Thursday, August 02, 2007

Stolen Birthright: The U.S. Conquest and Exploitation of the Mexican

Hmmm. This starts off well. Probably a good read. -Angela

Perspective on the Frontier

Houston Institute for Culture
Stolen Birthright: The U.S. Conquest and Exploitation of the Mexican

By Richard D. Vogel

A ghost from the past is haunting America. But this ghost is no phantasm
-- it is the emergence of millions of Mexicans and Mexican Americans,
descendants of the people who were dispossessed of their land and denied
their birthright in the southwestern United States, who are growing in
power and hungering for justice.



Part I: Conquest - Land and Wealth

U.S. Imperialism in the South and Southwest

The U.S. War on Mexico

The Treaty of Guadalupe Hidalgo

Part II: Exploitation - Capital and Labor

World War I and the Demand for Mexican Labor

The Great Depression and Mass Deportations

World War II and the Bracero Program

The Maquiladora Industry

Boomtowns and Busted Workers

The Impact of NAFTA on Mexico

Part III: Exodo - Reclaiming the Mexican Birthright

Essential Workers for U.S. Capitalism

Another 50 Years of Mass Migration


The present population of Mexico is about 105 million people with a full
40 percent living in poverty. There are an additional 23 million
residents of Mexican origin (including 8.8 million Mexican-born) in the
United States. Almost 73 percent of them live in the border states of
California, Arizona, New Mexico, and Texas -- originally Mexican
territory. Beginning in the late 1980s, and continuing into the 1990s
there has been a significant migration of Mexicans into new areas of the
U.S. as the demand for their vital labor power has grown. In the past
twenty years, nearly 9 million Mexicans have migrated, both legally and
illegally, to the United States in search of a better life. The current
estimate of undocumented Mexicans in the U.S. is between 3 and 4 million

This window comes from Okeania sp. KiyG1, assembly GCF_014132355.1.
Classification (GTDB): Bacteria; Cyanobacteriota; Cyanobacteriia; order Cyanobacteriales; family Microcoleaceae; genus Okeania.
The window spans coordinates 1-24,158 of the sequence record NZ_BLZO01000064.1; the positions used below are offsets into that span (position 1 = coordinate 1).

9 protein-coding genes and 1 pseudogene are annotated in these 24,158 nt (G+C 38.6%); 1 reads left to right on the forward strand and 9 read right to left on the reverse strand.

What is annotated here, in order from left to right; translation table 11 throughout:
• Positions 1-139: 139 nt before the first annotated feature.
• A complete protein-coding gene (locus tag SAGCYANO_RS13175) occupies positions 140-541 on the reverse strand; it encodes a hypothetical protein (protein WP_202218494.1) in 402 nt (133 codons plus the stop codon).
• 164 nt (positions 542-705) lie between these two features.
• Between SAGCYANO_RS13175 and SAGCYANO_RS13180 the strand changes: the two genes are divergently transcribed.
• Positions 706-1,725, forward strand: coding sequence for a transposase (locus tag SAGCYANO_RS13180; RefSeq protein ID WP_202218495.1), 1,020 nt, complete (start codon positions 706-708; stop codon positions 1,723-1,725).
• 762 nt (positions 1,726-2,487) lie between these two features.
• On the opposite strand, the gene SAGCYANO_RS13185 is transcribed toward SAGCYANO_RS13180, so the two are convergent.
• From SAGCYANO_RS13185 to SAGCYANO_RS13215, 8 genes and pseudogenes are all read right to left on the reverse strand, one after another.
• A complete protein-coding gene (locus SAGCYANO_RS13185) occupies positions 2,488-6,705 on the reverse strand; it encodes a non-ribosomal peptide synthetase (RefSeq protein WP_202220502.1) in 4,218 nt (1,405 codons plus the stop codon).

with another 300,000 to 400,000 crossing the border each year. And there
is no end of the migration in sight. Mexico's National Population
Council predicts that the Mexican-born population in the U.S. will at
least double by 2030, reaching 16 to 18 million.

Mexican immigrants work the most dangerous and lowest paid jobs in
America. Seventy-two percent of all legal Mexican immigrants and 91
percent of all illegal Mexican immigrants work in low-paying blue-collar
or service occupations. Despite their thrift and hard work, 61 percent
of all legal Mexican immigrants and their U.S. born children and 74
percent of all illegal Mexican immigrants and their U.S. born children
live at or under the U.S. poverty level. The current average annual
income for legal Mexican immigrants is 57 percent that of white
Americans, while illegal immigrants have to live on only 41 percent.
Even after 20 years of working in the U.S., the income of Mexican
immigrants is less than 60 percent that of white workers. But despite
their economic status in America, year after year they continue to send
a significant share of their earnings back to relatives in Mexico.

Mexican citizens who cross the border legally every day to work, shop,
or visit family line up at checkpoints on the militarized border that
partitions their original homeland: Tijuana/San Diego, Mexicali/Calexio,
Nogales/Nogales, Agua Prieta/Douglas, Ciudad Juárez/El Paso, Ciudad
Acuña/Del Rio, Piedras Negras/Eagle Pass, Nuevo Laredo/Laredo,
Reynosa/McAllen, and Matamoros/Brownsvil
le. An estimated 1 million
people a day legally cross the border in both directions. The largest
border crossing in the world is at Tijuana/San Diego where an estimated
50,000 people live on one side of the international boundary and work on
the other. The Ciudad Juárez/El Paso crossing is almost as busy.
Presently, 12 million people live along the Mexico-U.S. border, and the